Moreover, in July 2021 the European Commission abolished the VAT exemption for low-value items and now requires declarations for all consignments, regardless of value. As a result, there has been an increase in some EU Member States in the number of requests from customs authorities for additional documentation when undervaluation of the consignment is suspected.
Every chance that mistakes will be made
In the absence of standardised rules and regulations and the substantial paperwork required to accompany cross-border goods, customs clearance issues easily happen – with costly consequences.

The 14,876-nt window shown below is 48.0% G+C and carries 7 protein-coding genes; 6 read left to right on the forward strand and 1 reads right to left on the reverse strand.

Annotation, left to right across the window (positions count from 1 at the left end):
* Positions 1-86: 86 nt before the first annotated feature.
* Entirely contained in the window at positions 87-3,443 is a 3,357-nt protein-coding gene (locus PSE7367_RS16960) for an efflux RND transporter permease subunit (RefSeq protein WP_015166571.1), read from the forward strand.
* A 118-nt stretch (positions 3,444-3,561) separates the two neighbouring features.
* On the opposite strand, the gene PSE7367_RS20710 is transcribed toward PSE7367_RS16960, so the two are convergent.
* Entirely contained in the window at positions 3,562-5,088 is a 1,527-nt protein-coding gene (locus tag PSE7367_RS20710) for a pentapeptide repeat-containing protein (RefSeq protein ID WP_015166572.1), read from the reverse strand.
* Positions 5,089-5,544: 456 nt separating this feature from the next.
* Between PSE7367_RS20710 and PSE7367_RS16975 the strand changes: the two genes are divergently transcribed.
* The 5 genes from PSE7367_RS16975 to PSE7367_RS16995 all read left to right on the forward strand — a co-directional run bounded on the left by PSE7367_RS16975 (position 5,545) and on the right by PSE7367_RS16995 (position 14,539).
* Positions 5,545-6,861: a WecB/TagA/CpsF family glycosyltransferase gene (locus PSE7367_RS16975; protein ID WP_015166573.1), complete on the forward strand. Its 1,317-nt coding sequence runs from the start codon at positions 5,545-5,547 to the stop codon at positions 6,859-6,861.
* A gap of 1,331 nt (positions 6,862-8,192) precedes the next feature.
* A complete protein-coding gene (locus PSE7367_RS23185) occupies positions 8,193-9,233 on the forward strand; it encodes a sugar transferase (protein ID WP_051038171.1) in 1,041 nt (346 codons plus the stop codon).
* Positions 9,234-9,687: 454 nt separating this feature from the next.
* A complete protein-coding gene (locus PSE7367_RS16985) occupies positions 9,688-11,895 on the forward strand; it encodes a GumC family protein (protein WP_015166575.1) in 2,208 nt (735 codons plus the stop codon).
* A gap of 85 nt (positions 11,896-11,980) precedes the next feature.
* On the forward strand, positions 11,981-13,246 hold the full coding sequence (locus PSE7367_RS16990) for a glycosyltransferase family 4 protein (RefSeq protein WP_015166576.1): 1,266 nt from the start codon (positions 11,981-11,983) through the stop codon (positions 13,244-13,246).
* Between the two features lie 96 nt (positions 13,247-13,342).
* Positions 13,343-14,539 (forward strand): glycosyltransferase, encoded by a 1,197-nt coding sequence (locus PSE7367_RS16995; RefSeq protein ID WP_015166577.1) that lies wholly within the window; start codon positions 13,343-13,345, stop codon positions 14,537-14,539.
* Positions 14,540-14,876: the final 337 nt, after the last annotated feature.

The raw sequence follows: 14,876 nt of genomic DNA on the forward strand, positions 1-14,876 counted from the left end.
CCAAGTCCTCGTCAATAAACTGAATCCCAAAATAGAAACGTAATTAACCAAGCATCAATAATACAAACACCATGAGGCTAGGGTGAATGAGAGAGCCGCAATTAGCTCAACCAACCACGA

Mis-declarations and undervaluations lead to additional taxes and goods will not be released, resulting in mandatory modifications, or even destruction, along with possible non-compliance sanctions. Errors in the country of origin or destination are amongst the most frequent – along with undervaluations, description errors and incorrect HS codes. A parcel stating it is destined to Kuwait, for example, instead of the ‘State of Kuwait’ could be blocked.
Non-trade compliant parcels mean significant disruption to the flow of goods for the CEP company which can negatively impact throughput, speed and utilisation of its system’s full capacity, jeopardising the ROI of its capital expenditures.
Then there is the extra manpower needed to manually deal with the non-compliant parcel, which is critical in an era of labour shortages in the sector. Not least, there is the reputation of the CEP company in the eyes of the customer.